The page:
Meanwhile, incessant rains have compelled Udawalawe irrigation engineers to open five spill gates of the Udawalawe reservoir in Hambantota to almost two feet, releasing about 16,600 cubic feet of water into the Walawe River.


Food stocks available only until end February: Dr. Wijekoon

By L.B.Senaratne  

Speaking at a seminar organised by the Department of Agriculture, its Director General Dr. Rohan Wijekoon, said the country was facing a critical period due to the prevailing drought conditions. He said around four-hundred-thousand hectares of land needed to be brought under paddy cultivation to meet the needs of the country during the current season.

Because of the prevalent drought he said, nearly 50% of paddy lands remained uncultivated. Another fallout of the adverse weather condition was that waters in the tanks -which provide water during the cultivation season- had dwindled down to 20% of capacity.

Dr.Wijekoon warned the country had stocks which would last until the end of February. To meet this shortfall, he stressed, at least eight-hundred-thousand acres of land needed to to brought under short-term paddy cultivation. This would enable the country to meet basic needs until June this year he added.

Speaking at a seminar on “Conservation and Utilization of Local Varieties and Traditional Knowledge Associated with Genetic Resources and Agriculture,” Dr Wijekoon warned the situation was grave.

He called on people to abstain from picking young jak (polos) and suggested allowing the fruit to mature. This particular fruit he said, could be used as an alternate food source in times of food shortage.

The problem would reach a critical position during the Yala season and to meet this situation, he stressed the importance of cultivating cash crops in home gardens.

Dr. Wijekoon said the Agriculture Department was promoting two projects -promotion of biodiversity and conservation of local varieties of paddy.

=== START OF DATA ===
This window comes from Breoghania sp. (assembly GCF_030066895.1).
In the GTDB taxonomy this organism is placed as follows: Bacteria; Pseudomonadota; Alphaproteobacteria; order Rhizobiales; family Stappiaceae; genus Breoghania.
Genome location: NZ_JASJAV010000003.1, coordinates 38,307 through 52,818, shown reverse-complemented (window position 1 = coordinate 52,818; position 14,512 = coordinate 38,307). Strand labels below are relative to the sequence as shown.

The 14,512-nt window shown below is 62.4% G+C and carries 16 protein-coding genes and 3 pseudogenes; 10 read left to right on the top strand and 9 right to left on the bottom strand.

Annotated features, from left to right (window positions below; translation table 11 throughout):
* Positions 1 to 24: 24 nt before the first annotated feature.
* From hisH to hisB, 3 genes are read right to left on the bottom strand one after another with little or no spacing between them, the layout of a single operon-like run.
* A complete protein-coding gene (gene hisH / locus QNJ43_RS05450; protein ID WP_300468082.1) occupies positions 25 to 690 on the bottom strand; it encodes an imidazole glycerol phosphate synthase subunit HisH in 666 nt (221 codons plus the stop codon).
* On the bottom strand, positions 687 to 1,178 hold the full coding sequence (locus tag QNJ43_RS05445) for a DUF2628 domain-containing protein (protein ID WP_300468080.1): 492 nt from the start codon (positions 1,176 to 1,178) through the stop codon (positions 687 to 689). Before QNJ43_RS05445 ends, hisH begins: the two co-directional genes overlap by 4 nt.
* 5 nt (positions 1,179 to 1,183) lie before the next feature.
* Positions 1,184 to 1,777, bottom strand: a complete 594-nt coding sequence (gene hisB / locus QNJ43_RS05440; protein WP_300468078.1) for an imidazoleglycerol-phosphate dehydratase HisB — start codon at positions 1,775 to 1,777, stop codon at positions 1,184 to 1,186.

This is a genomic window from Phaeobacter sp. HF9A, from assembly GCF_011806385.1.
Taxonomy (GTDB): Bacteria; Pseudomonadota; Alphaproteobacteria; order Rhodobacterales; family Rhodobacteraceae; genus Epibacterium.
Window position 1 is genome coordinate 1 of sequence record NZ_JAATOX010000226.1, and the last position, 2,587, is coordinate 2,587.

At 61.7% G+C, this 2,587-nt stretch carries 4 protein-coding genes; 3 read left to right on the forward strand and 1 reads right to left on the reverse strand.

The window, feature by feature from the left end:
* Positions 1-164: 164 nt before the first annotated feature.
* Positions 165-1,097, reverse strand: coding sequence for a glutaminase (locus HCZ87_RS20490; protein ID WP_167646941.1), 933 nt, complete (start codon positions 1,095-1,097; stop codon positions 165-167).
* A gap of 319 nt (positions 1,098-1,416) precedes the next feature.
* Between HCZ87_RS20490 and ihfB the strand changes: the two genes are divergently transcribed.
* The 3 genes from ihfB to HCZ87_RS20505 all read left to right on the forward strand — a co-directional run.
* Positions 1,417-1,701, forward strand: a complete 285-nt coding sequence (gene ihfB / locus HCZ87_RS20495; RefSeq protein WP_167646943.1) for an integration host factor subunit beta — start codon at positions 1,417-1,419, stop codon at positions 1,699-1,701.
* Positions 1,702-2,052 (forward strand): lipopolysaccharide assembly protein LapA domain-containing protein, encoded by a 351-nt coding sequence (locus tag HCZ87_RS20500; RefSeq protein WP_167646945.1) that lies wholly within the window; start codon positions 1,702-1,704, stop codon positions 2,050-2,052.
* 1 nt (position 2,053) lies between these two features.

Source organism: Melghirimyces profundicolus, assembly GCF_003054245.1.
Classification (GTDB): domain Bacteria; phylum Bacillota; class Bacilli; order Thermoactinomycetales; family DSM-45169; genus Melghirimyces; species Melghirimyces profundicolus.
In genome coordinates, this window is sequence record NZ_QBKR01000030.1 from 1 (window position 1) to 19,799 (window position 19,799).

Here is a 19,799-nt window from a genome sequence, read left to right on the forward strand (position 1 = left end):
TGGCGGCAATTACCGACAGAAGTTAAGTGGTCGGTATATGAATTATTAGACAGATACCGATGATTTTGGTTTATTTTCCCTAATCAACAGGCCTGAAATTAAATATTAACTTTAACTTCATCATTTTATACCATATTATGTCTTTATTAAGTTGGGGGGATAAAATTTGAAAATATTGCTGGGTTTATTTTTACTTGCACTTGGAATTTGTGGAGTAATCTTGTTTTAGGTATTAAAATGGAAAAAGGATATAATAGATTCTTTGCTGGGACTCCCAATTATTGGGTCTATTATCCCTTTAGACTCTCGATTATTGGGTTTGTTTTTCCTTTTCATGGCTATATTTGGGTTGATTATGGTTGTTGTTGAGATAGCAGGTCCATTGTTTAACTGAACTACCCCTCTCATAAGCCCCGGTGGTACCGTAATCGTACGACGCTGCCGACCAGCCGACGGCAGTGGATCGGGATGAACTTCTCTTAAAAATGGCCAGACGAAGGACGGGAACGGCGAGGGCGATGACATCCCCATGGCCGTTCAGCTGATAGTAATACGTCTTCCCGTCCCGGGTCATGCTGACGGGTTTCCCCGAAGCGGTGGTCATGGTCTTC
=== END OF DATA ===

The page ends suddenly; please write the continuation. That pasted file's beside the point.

He said these were among the topics which would be discussed at the seminar as a means of meeting the anticipated shortages.

He emphasised all sections of the population -farmers and the general public- needed to co-operate and implement the conclusions arrived at, in an effort to overcome the situation created by the drought.


Blow hot, blow cold: Min and max temperatures

Widely fluctuating temperatures have been reported in many areas in the past two weeks. Within the past 24 hours Nuwara Eliya saw the temperature dipping to a minimum of 3.5 °C  and rising to a maximum of 19.5 °C.

Other areas too including Bandarawela recorded a maximum of 22 °C and a minimum of 11.6 °C while temperatures in Kandy fluctuated between a maximum of 28.7 °C and a minimum of 15.5 °C, within the past 24 hours

More surprising however, were the low temperatures recorded in areas normally expected to be warm, with Puttalam recording a maximum of 33 °C and a minimum of 19 °C.

The minumum temperatures recorded in areas in the North and East included; Vavuniya – 19.3 °C, Jaffna – 20.1 °C, Mannar – 22.4 °C, Trincomalee – 22.8 °C and Batticaloa – 21.8 °C.

In the South, Colombo, Galle and Hambantota recorded minimum temperatures in the range of 20 to 22 °C.


Thai Pongal in the NE: Farmers pray for rainYesterday’s “Thai Pongal” festival was celebrated on a low key by the farming communities in the north and east due to the prevailing drought condition. Many acres of paddyland have been destroyed in Kilinochchi and Mullaitivu.

Iranamadhu farmers’ federation president Muthu Sivamohan told the Sunday Times that many farmers were engaged in special religious prayers seeking rain to save their remaining crops.

Advertising Rates

Please contact the advertising office on 011 - 2479521 for the advertising rates.